More cases of voyeurism reported as temperatures get warmer: police
In this Friday, Sept. 16, 2017, file photo, a person uses a smart phone in Chicago. (AP Photo)
TORONTO -- As the temperatures outside get warmer, police say the reported number of cases of voyeurism tend to rise.
Domenic Sinopoli, an inspector with the Toronto police sex crimes unit, says around 60 per cent of all voyeurism cases are reported during the summer.
He says it's reasonable to assume that's because people are wearing less clothing and are outside more often.
Voyeurism is defined in the Criminal Code as surreptitious observation or recording of someone who is in circumstances that give rise to a reasonable expectation of privacy.
It's a crime that can come with a prison term of up to five years.
Police say the number of instances where someone is being recorded or photographed inappropriately are growing -- and so is the market for such content.
Last month, a 29-year-old man was charged after he allegedly used his cellphone to take so-called "upskirt" photos of women inside a grocery store in Toronto's west end, and in May a camera was found in a Starbucks bathroom in the city's financial district, police said.
Google returns more than six-million results when searching "upskirt pictures". The first results lead to online pornography, while others are companies selling gadgets to help take "pictures discreetly from smartphone."
"There is a market for everything and anything online, especially pornography," said Jordan Donich, a defence lawyer based in Toronto.
"Smartphones have made it easier to commit the offence. Ten or 15 years ago, it wouldn't happen as much because you didn't have the technology," said Donich.
However, he believes sharing the content online is not the primary reason for offenders to take pictures or record people without their consent.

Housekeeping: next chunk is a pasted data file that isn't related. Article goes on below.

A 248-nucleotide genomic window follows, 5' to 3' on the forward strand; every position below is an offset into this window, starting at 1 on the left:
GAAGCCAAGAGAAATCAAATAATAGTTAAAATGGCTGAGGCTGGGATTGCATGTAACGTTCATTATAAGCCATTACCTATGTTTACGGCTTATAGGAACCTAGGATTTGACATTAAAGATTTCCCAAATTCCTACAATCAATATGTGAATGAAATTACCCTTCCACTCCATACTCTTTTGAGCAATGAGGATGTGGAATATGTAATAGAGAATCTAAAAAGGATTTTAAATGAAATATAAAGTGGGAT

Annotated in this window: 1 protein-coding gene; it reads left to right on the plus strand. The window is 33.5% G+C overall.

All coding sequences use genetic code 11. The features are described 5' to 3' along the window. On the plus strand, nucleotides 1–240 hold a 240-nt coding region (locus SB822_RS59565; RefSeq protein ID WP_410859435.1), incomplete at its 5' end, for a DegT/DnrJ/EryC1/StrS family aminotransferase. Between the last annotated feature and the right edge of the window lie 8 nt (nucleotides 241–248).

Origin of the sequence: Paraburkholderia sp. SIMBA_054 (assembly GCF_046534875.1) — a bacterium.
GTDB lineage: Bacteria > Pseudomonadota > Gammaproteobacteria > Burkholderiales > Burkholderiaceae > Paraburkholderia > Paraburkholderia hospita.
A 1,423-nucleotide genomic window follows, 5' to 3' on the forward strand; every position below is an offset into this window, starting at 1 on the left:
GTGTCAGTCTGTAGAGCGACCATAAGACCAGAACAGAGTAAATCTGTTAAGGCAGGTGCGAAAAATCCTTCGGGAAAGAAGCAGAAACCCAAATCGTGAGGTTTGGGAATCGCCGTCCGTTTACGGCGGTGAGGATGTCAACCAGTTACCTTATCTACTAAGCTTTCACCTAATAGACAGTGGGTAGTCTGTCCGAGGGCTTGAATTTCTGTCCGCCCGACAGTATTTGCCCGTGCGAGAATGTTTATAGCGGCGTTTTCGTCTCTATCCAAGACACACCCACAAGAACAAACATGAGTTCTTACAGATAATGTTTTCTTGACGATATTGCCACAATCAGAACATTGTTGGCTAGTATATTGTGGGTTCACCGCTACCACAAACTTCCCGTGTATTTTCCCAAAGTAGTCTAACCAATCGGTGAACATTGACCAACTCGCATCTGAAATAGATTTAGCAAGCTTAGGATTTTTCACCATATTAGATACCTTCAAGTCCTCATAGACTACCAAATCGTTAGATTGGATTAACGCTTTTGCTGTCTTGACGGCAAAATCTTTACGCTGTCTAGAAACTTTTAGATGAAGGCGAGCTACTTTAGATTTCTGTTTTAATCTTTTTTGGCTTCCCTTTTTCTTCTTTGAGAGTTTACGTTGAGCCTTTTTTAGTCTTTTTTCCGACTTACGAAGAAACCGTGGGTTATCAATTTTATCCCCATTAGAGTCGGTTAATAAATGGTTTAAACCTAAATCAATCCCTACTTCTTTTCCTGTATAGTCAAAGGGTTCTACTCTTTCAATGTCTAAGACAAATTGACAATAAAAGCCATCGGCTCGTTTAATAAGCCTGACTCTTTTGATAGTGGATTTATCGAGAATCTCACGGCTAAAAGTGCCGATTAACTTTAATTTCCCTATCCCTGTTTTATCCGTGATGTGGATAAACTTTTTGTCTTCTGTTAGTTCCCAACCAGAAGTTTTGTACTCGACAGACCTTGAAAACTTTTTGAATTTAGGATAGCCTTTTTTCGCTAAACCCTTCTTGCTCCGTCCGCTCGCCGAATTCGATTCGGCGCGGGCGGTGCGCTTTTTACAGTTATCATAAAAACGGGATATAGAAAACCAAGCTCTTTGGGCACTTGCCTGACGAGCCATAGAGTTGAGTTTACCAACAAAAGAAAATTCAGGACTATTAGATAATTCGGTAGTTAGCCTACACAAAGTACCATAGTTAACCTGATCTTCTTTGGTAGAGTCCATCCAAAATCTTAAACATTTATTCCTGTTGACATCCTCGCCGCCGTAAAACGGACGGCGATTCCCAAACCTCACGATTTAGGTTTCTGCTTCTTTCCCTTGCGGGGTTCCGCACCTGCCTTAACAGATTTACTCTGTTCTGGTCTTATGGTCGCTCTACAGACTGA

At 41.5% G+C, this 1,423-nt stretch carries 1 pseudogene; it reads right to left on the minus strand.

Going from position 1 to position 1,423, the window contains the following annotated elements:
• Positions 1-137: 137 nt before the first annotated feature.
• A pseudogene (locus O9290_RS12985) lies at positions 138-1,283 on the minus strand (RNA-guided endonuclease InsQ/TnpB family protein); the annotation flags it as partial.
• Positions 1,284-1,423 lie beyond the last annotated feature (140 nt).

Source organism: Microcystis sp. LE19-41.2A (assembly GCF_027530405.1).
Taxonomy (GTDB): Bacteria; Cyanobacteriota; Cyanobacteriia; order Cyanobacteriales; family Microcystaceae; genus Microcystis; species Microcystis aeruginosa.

"They are doing it because they like it, because they want to do it, and the fact that there is a market for it is a by-product," he said.
Although some offences are planned, most are done impulsively and spontaneously, said Donich, adding that the offences are often very unsophisticated.
"They will almost always use a smartphone with the flash on ... for obvious reasons," he said.
Deb Singh, a counsellor and activist for the Toronto Rape Crisis Centre/Multicultural Women Against Rape, said she encourages people to call out any instance where they believe someone is taking inappropriate photos or videos.
She said this "starts a dialogue" and will continue to "advance the conversation around sexual assault and harassment."
During the summer, Singh said she hears more from mothers who talk about cases where people were taking photos of their kids in bathing suits at the beach or splash pads.
"It's important that we call out these types of things because we need to look out for each other," said Singh.
Sinopoli said reporting someone who is taking inappropriate photos or video in a public place -- where someone can not assume privacy -- can get tricky, and that each case is quite different.
Donich said the sentencing and penalties handed down depend on a lot of factors. Someone who does not have any previous criminal record and has only taken the picture for which they were caught might be sent home with no criminal record.
But there are also the more serious offences, for example, where fake clocks and devices were installed in private "massage" rooms, said Donich.
"It's still the same offence, but you can see how committing it in one context versus another makes it look a lot different," he said, adding that most offences fall in the middle.
The number of offences is not only increasing in Toronto, but also around the world. Britain's Conservative government announced in June it would propose a ban on so-called "upskirting" photos.